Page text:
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Msgr. Charles Pope • January 23, 2018
All of us ponder why God permits suffering. By faith we acknowledge that God never permits it except that a greater good may come from it. Perhaps He permits that we suffer loss in order to bestow some new gift in its place. Even beautiful relationships may hinder some new growth that God wants to bestow. For example, the death of a loved ones creates a space for the new and different while not canceling the gifts of the one who passed.
Suffering brings sobriety by reminding us that this world is not Heaven and its joys can neither last nor ultimately satisfy.
In addition, in the crucible of suffering we are tested and our faith can be strengthened and purified.
Suffering brings wisdom, which differs from mere human knowledge or experience in that it is from God. Wisdom sees past the apparent and is as much a “sense” or “disposition” as it is a body of knowledge. There is something about wisdom, so often acquired in pain, that enables us to embrace the paradoxes and riddles of life in this perplexing world, a long way from our eternal home. In wisdom we cling to God and grow more silent; we avoid simple explanations and do not demand exact answers. It is enough that God knows and that He will reveal to us only as much as we can endure now.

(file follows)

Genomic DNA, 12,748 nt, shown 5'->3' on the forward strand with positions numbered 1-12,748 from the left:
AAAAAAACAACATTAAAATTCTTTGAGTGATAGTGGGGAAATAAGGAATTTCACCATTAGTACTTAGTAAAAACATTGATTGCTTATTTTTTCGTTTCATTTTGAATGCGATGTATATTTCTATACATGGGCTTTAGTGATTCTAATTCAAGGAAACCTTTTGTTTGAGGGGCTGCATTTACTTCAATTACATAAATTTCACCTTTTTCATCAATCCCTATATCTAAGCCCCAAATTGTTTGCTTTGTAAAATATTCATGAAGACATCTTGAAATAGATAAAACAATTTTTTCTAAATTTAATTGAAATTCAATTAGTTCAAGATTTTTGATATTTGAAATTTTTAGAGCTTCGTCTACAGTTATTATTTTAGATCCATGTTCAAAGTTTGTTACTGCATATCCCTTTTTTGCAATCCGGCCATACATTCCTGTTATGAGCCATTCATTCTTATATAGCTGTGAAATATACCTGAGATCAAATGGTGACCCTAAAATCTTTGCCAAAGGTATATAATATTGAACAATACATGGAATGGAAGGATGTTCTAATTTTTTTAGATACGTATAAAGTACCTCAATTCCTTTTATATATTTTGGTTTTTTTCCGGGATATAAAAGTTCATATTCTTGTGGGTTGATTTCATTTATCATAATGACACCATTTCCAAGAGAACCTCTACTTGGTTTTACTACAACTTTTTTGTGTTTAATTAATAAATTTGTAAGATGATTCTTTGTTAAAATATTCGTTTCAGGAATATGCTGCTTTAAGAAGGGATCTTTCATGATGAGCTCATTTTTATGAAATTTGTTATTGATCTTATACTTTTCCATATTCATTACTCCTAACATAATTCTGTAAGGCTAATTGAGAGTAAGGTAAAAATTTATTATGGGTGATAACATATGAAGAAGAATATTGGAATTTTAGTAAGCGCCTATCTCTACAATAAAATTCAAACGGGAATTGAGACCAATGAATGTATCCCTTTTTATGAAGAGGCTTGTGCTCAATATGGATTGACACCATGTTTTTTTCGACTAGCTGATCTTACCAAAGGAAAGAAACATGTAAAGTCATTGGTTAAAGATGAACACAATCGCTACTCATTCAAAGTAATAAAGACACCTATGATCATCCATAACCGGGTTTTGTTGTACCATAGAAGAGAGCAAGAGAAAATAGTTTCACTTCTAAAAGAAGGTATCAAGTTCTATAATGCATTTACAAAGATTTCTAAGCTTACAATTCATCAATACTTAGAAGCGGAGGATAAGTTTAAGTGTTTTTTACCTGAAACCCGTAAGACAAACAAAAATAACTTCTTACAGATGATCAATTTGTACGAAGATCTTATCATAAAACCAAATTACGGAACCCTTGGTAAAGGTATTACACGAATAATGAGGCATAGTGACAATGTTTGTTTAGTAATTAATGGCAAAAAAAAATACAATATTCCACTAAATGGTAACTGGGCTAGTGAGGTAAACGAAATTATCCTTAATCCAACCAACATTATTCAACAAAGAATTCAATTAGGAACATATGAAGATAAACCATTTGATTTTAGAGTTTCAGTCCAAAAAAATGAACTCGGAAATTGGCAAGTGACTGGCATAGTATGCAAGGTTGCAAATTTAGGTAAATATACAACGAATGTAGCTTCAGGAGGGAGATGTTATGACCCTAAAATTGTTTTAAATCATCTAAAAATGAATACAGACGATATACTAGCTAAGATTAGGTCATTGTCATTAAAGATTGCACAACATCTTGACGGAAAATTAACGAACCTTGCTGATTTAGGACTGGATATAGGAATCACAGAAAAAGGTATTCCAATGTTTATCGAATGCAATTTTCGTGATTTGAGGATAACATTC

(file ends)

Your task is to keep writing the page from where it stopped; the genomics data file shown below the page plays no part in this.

Yes, suffering is painful; it is a fearsome grace of God but it is a grace.
For now, the Spirit tells me that I’ve said enough, except to indicate what drew forth this meditation: an ancient maxim, an utterance of truth from ancient Greece.
He who learns must suffer.
And even in our sleep, pain that cannot
forget falls drop by drop upon the heart,
and in our own despair, against our will,
comes wisdom to us by the awful grace of God.
– Aeschylus, c.a. 500 B.C.